“Joni to me, in this case, was somebody who I deemed basically a forgotten victim in this,” Sullivan said on the stand.
A forensic anthropologist testified about identifying Gunter’s remains and the medical examiner testified about determining how she died. He said she was killed by blunt impact trauma to the head.
The medical examiner also testified that Gunter’s injuries showed she tried to defend herself against her attacker.
Prosecutors laid out the gruesome details of the case on Wednesday, saying Tillis chained Gunter in his home and sold her in a sex trafficking operation.
As the proceedings began, Tillis began reading a prepared statement but he was cut off by Judge Borello, who asked that the statement be submitted in writing and for Tillis to be quiet as the jury was waiting to be brought in. Tillis replied, “The jury can wait.”
In the prosecution’s opening statement, Assistant State Attorney Alan Mizrahi said Gunter was killed by multiple blows to the head, consistent with wounds made by a hammer. He said that police found multiple rooms of Tillis’ home with blocked-out windows and there were thick iron chains hanging in the garage.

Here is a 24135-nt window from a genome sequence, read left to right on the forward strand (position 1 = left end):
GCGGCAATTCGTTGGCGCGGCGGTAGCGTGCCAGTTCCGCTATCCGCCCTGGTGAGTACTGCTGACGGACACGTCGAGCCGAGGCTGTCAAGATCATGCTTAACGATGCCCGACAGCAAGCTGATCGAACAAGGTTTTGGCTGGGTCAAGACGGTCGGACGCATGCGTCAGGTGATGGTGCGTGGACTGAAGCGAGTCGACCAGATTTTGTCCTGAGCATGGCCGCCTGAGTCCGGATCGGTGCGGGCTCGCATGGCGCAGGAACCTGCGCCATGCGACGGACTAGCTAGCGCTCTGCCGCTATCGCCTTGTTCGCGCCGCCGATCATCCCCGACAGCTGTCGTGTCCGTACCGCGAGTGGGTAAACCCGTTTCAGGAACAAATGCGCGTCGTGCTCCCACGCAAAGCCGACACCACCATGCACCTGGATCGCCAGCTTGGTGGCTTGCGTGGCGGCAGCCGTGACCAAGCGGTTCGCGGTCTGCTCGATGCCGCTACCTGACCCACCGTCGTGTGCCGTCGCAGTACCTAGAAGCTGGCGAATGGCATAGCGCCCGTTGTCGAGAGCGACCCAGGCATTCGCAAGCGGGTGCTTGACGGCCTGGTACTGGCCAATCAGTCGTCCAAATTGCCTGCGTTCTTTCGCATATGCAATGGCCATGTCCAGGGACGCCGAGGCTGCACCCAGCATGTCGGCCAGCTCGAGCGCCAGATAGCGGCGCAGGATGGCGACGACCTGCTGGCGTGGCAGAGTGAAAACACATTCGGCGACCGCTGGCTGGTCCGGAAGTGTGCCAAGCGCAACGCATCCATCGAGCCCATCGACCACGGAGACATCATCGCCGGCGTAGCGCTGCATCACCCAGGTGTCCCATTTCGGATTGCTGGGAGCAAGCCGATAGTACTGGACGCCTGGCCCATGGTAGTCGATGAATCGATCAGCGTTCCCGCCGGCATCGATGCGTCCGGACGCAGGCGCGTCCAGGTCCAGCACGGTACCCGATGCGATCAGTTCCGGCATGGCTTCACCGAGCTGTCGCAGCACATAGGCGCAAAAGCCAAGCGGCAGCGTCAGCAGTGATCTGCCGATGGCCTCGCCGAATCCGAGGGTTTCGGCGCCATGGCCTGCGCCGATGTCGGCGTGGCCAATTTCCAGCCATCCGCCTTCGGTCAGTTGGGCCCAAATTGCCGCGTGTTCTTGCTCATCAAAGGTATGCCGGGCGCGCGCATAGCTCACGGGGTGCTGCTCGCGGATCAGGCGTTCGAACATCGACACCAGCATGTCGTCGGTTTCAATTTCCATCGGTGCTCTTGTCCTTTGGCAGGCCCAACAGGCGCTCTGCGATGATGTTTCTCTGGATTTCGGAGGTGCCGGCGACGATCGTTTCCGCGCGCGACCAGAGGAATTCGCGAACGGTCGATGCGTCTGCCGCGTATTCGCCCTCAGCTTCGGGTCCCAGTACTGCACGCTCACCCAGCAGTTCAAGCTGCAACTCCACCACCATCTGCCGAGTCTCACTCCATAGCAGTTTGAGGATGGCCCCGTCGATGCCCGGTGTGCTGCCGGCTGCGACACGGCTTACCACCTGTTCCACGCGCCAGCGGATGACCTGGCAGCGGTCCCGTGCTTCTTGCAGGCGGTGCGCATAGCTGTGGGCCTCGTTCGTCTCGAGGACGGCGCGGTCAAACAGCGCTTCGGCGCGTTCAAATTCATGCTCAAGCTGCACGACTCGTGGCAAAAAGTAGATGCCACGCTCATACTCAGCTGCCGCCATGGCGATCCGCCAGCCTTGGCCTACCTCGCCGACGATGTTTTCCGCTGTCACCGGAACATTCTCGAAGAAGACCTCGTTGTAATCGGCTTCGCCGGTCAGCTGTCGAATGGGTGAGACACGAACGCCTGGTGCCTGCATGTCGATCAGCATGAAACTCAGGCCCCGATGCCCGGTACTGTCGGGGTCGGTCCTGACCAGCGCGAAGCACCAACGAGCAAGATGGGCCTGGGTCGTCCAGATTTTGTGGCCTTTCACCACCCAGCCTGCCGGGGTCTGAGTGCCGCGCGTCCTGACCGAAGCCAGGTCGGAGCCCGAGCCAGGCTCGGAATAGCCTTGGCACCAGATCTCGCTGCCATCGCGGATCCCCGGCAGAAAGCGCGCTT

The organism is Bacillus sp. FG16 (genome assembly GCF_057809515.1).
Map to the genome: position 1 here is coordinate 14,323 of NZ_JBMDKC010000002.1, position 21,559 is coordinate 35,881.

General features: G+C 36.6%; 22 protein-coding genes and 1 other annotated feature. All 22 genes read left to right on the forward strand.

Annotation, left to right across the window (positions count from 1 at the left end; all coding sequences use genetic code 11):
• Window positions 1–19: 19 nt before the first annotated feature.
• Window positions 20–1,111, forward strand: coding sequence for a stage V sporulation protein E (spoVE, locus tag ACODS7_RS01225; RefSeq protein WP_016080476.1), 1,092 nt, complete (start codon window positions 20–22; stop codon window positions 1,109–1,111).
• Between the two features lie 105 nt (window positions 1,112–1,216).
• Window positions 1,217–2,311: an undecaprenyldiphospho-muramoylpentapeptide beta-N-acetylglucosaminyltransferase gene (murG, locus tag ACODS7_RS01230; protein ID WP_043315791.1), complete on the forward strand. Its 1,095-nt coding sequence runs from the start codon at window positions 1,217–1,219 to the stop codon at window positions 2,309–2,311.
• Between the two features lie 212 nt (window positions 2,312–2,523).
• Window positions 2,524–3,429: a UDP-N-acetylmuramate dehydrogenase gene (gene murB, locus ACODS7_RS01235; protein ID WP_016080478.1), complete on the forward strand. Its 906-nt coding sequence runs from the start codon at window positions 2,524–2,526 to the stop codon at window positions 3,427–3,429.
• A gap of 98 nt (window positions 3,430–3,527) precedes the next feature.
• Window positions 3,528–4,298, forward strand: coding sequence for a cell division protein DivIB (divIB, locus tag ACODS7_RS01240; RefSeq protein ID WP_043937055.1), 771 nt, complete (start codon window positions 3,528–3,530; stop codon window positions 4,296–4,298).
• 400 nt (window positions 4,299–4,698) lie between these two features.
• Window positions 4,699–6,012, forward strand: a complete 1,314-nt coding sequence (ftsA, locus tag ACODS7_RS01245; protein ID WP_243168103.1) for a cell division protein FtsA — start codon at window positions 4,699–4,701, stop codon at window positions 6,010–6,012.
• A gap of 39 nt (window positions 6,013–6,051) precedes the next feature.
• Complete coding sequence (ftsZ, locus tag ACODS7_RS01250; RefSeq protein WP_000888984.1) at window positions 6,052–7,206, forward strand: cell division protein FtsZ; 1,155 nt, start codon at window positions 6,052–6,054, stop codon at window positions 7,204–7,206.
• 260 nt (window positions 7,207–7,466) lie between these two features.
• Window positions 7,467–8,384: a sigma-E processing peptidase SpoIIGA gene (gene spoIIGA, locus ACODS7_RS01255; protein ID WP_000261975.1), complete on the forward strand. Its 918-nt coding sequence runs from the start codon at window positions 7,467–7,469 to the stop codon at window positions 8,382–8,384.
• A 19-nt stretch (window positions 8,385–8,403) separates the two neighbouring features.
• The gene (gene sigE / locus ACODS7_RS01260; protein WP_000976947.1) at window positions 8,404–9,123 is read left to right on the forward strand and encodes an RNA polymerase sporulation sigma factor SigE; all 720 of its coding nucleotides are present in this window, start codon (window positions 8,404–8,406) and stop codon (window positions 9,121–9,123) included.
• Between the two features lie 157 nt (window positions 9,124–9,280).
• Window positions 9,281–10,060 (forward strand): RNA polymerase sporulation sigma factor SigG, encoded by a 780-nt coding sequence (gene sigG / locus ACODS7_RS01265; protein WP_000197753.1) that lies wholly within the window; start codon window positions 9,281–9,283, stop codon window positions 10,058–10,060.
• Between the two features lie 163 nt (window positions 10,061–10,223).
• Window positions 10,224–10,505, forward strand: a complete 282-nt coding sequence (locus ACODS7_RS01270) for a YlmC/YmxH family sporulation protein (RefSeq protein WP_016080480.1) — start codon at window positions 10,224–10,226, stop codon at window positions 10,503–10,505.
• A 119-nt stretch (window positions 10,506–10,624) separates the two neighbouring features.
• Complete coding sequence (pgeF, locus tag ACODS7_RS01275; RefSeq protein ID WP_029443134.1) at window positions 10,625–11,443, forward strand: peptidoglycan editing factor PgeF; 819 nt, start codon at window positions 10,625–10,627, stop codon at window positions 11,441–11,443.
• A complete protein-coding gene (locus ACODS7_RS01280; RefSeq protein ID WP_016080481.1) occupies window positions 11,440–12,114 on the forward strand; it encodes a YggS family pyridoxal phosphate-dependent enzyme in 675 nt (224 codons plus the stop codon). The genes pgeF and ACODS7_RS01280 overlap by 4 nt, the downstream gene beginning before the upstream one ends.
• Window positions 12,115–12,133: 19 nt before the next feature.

Mizrahi told the jury that Tillis would claim his jailhouse confession was a “made-up drama” to get the death penalty because he was depressed and facing years in prison on another different charge, but that, “this man chillingly and amusingly describes how it’s pretty easy to dispose of a body after killing a person.”
In his opening statement, Defense Attorney Chuck Fletcher said Tillis knew about a body on his property but that he had nothing to do with her murder.
Gunter’s remains were found buried in several different spots in the yard of Tillis’ Jacksonville home in 2016, according to police evidence. Officers and neighbors called it a “house of horrors.”
At the time of the discovery of Gunter’s remains, Tillis was already in jail on unrelated charges.